why do tomatoes rot from the bottom up
When you have plenty of tomatoes on your plants, but some of them look like they are rotting on the vine, your tomatoes are suffering fromВblossom end rot. The first sign is a brown discoloration near the bottom end of the fruit. These spots grow and darken until they cover up to half of the tomato, and the rotting fruit becomes vulnerable to secondary bacteria and fungi. The affected tomatoes can t be saved, but the plant can. Blossom end rot is the result of calcium deficiency. However, that doesn t necessarily mean that you need to add calcium to your soil. Blossom end rot is most often caused by watering practicesвyour own or Mother Nature s. In a typical situation, the soil is allowed to dry out completely, and then the gardener over-compensates by watering heavily when the plant starts to wilt. The plant bounces back, but the damage has been done to fruit in an early state of development. During the dry conditions, the plant was unable to absorb sufficient calcium from the soil through its roots.
When fruit develops, it shows the telltale rot at the blossom end. Another less common situation occurs when plants are given too much water. If you have a cool, wet spring and summer in your parts of the country, the plants take up so much moisture that the amount of available calcium is diluted, and the result is blossom end rot. If the problem is caused by too much moisture, side-dress the plants with bone meal to replenish the soil s supply of calcium. A few brands of organic blossom end rot spray are on the market. These are calcium sprays that you spray on the foliage every week or so. This doesn t save any fruit that already shows rot, but it may prevent rot on future fruit. Test your soil in the fall or early spring for calcium. If it is calcium deficient, as determined by a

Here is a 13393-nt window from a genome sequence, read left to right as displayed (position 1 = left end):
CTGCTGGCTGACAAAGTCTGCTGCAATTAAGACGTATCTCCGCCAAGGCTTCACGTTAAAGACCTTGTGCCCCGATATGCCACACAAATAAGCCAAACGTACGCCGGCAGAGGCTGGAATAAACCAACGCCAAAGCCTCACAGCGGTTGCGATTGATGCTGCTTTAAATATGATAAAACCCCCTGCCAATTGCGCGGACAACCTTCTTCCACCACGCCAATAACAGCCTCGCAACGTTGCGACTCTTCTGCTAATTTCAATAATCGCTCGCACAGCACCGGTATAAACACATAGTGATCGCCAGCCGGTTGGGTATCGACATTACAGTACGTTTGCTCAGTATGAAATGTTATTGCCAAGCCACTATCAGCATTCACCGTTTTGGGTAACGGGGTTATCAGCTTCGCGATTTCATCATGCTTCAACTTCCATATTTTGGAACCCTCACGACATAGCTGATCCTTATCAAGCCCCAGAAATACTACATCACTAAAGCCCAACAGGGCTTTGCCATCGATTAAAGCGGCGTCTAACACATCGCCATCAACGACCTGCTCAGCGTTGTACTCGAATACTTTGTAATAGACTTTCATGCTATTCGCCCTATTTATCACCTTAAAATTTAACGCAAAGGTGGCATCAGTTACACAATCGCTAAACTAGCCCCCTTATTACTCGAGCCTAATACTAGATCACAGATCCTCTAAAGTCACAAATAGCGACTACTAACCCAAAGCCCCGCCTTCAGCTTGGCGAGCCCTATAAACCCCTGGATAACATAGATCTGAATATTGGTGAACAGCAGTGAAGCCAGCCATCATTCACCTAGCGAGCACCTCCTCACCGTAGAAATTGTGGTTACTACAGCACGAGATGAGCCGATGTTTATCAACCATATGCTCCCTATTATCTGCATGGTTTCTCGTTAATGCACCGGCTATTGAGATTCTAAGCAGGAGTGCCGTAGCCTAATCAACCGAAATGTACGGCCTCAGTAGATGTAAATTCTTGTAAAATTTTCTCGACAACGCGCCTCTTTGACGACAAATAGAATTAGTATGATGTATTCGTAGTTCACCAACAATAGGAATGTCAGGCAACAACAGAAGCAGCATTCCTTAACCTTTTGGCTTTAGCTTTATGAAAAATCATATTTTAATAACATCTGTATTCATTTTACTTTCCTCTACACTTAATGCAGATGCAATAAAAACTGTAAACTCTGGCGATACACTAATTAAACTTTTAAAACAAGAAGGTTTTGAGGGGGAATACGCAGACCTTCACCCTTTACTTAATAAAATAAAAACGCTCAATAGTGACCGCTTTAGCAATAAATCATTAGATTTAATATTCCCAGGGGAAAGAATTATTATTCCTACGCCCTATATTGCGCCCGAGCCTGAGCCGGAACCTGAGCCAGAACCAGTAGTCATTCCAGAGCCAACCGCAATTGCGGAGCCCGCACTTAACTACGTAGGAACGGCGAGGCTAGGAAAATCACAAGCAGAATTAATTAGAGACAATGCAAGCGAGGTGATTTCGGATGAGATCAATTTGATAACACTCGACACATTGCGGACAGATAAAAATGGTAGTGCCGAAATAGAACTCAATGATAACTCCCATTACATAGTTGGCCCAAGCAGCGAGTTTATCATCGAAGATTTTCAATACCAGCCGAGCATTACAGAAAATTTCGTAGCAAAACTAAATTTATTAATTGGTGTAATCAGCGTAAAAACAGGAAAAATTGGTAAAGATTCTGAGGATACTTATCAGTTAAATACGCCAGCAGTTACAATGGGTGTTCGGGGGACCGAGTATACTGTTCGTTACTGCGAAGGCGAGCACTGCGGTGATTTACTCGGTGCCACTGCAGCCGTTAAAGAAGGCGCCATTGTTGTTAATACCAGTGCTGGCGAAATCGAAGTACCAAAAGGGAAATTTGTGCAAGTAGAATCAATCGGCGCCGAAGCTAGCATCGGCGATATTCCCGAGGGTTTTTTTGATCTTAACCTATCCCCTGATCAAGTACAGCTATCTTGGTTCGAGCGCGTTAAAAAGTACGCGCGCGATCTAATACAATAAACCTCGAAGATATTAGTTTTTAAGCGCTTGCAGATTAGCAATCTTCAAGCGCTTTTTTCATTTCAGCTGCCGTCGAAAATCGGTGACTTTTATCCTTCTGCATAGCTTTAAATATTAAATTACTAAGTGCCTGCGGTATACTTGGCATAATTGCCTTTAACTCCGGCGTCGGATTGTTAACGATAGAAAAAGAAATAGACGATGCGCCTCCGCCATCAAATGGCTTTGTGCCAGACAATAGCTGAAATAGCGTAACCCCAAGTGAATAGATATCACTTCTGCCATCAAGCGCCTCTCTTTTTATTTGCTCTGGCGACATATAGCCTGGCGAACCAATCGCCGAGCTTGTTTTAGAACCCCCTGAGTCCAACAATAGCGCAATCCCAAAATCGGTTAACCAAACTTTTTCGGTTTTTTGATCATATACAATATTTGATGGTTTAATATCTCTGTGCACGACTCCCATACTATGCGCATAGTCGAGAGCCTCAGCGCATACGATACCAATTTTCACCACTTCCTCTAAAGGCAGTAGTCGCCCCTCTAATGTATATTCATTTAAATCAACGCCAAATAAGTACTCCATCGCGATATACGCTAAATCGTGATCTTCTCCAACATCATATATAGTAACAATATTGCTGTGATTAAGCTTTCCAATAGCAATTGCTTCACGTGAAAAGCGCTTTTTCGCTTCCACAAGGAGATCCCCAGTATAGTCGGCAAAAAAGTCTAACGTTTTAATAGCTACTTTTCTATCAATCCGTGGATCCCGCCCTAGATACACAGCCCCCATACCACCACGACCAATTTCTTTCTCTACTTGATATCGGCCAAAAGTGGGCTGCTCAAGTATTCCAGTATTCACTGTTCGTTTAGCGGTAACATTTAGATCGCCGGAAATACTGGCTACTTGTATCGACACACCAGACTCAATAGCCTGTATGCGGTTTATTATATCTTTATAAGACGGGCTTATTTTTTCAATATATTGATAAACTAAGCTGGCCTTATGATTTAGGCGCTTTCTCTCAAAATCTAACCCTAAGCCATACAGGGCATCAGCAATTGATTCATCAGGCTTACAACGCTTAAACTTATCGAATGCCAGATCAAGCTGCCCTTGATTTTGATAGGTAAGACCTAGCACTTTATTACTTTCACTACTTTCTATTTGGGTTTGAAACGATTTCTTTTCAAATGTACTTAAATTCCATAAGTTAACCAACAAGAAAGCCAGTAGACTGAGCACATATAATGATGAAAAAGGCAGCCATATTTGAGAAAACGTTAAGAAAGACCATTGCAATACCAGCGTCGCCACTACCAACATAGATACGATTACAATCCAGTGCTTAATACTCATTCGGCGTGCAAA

В kit purchased at your local garden center, add ground limestone before setting out the tomato plants.
A half pound of ground limestone per 10 square feet of soil raises the soil pH by about one point. If you can t locate a soil test kit that measures calcium content, contact your local cooperative extension service to learn how to collect a soil sample and send it to the lab for analysis. The report you receive alerts you to any mineral deficienciesВ in your soilвincluding calciumвas well as steps to correct the problems. After you, mulch the soil around the plants with sawdust, or grass clippings to prevent the loss of moisture. If you have tomatoes with blossom end rot on your plants, remove the damaged tomatoesвthey ll keep growing and use the plant s energy, which is better put to use producing new rot-free fruit. Sounds like your tomatoes have got a case of blossom end rot, a very common condition that is caused by a calcium deficiency that leads to disfiguration of developing fruit. In general, the condition is not caused by a lack of calcium in the soil, but because the plant is unable to take up the calcium that is already there due to drought or an erratic watering schedule.
Do not despair. A lot of gardeners (myself included) have found themselves in your position this summer. Large parts of North America have been experiencing record highs, prolonged heat waves and a disturbing lack of rainfall. Keeping plants happy through these extremes has been a struggle, one that is made worse if you are growing in pots. To answer your question, yes you can cut off the rot and eat whatвs left of the fruit в it wonвt kill you or make you sick. However, I find that the remaining fruit tends to be mealy and poor quality. If you do eat it, do so right away; do not try to can or preserve it. Fortunately, blossom end rot is not a viral, bacterial or fungal issue в you still have plenty of time to turn things around and produce primo tomatoes with a bit of due diligence.
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